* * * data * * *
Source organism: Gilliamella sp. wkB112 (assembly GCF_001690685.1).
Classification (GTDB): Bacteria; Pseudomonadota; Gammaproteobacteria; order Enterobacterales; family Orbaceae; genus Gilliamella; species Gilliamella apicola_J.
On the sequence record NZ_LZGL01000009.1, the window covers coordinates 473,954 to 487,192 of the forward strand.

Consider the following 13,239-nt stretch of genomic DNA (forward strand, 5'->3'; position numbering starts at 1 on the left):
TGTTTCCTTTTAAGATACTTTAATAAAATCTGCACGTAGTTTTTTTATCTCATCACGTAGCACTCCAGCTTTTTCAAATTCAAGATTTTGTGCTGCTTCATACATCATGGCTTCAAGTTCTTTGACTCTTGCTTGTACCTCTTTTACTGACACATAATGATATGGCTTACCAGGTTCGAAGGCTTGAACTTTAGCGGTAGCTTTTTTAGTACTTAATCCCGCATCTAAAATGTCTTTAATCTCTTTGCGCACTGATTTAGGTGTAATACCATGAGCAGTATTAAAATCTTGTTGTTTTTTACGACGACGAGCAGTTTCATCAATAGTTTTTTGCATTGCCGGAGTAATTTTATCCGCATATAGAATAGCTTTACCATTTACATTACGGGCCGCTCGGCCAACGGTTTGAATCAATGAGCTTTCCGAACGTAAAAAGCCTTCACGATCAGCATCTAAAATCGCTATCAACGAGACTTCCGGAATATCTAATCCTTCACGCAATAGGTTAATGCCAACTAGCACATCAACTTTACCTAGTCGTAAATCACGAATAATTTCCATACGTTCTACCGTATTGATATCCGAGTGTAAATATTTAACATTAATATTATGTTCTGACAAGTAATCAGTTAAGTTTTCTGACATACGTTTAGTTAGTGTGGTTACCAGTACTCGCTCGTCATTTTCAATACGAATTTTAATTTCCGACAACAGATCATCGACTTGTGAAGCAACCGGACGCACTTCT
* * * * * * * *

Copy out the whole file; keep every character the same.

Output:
Source organism: Gilliamella sp. wkB112 (assembly GCF_001690685.1).
Classification (GTDB): Bacteria; Pseudomonadota; Gammaproteobacteria; order Enterobacterales; family Orbaceae; genus Gilliamella; species Gilliamella apicola_J.
On the sequence record NZ_LZGL01000009.1, the window covers coordinates 473,954 to 487,192 of the forward strand.

Consider the following 13,239-nt stretch of genomic DNA (forward strand, 5'->3'; position numbering starts at 1 on the left):
TGTTTCCTTTTAAGATACTTTAATAAAATCTGCACGTAGTTTTTTTATCTCATCACGTAGCACTCCAGCTTTTTCAAATTCAAGATTTTGTGCTGCTTCATACATCATGGCTTCAAGTTCTTTGACTCTTGCTTGTACCTCTTTTACTGACACATAATGATATGGCTTACCAGGTTCGAAGGCTTGAACTTTAGCGGTAGCTTTTTTAGTACTTAATCCCGCATCTAAAATGTCTTTAATCTCTTTGCGCACTGATTTAGGTGTAATACCATGAGCAGTATTAAAATCTTGTTGTTTTTTACGACGACGAGCAGTTTCATCAATAGTTTTTTGCATTGCCGGAGTAATTTTATCCGCATATAGAATAGCTTTACCATTTACATTACGGGCCGCTCGGCCAACGGTTTGAATCAATGAGCTTTCCGAACGTAAAAAGCCTTCACGATCAGCATCTAAAATCGCTATCAACGAGACTTCCGGAATATCTAATCCTTCACGCAATAGGTTAATGCCAACTAGCACATCAACTTTACCTAGTCGTAAATCACGAATAATTTCCATACGTTCTACCGTATTGATATCCGAGTGTAAATATTTAACATTAATATTATGTTCTGACAAGTAATCAGTTAAGTTTTCTGACATACGTTTAGTTAGTGTGGTTACCAGTACTCGCTCGTCATTTTCAATACGAATTTTAATTTCCGACAACAGATCATCGACTTGTGAAGCAACCGGACGCACTTCT